(Five Seven Music /ADA – October 9th)
October 9th, 2007 sees the release of Deborah Harry’s latest album, Necessary Evil, a collection of 17 striking new songs. As a longstanding icon of the Manhattan music scene, Deborah handpicked the collaborators for this beguiling new album, working closely with New York City production team Super Buddha (Barb Morrison and Charles Nieland), Jazz Passengers’ Roy Nathanson and Bill Ware, The Toilet Boys’ Guy Furrow and Chris Stein (Blondie). The result is a stunning collection of new material that showcases Deborah’s illustrious voice and dexterity for musical genres.
Throughout her career Deborah has dazzled music fans with her talents; first as the epitome of the empowered rock n’ roll sex symbol and then as a pioneer of new wave. In recent years her spectacular voice has become even more captivating; dripping with a sophisticated elegance rarely heard in pop music. Blurring the lines between the ultra cool New York underground and the international pop scene, Deborah has infused all of her work with an exquisite artistic sensibility. Her choice of collaborations, whether in musicians, photographers, video makers, designers or auteurs has always been on the cutting edge of the downtown Manhattan scene. Her gift for recognizing burgeoning talent yet another part of her effortless cool. As one of music’s most iconic figures, Deborah Harry has influenced, inspired and impressed for decades. With her place as a pop icon secured in history, Necessary Evil provides yet another creative triumph.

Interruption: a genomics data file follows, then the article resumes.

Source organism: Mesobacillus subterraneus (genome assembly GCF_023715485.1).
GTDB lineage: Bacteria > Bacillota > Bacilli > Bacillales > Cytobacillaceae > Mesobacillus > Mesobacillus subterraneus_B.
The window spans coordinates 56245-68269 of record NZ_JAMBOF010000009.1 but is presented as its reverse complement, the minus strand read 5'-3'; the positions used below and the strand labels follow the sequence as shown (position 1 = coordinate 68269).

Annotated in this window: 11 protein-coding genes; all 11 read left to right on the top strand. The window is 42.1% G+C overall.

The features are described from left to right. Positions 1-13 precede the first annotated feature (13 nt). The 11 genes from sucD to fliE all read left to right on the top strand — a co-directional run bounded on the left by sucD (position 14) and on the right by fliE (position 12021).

On the 30th anniversary of punk, Deborah Harry releases her most confident and accomplished work in decades entitled, Necessary Evil, which proves beyond a shadow of a doubt that Deborah Harry is America’s finest chanteuse. First single ‘Two Times Blue’ is a return to her rock roots for which she created a haunting video with celebrated video artist and graphic designer Rob Roth. Roth’s beautiful album art was brought to life for the mesmerizing promo. Elsewhere Deborah snarls her way through the energetic ‘You’re Too Hot’ and shows her softer side with the entrancing, hypnotic ‘Deep End’.
The original pop-rock, new wave diva, Debbie Harry set the mold, incorporating everything she learned from culture pioneers like Andy Warhol, Giorgio Moroder and Fab Five Freddy into her fashion, particularly, sound. With Blondie, she and Chris Stein brought the worlds of disco and rock together with ‘Heart of Glass’ and ‘Call Me’ and broke ground by combining hip-hop and pop on ‘Rapture.’ As a solo artist, Nile Rodgers & Bernard Edwards co-produced her first release Koo Koo in 1981. She continues to defy expectations with such genre-busting efforts as ‘French Kissing in the U.S.A.,’ ‘Rush Rush,’ ‘Rain’ and ‘The Jam Was Moving.’ Before there was Madonna and Gwen Stefani, Debbie Harry was rock’s reigning blonde pin-up icon, and both are quick to acknowledge her inspiration.
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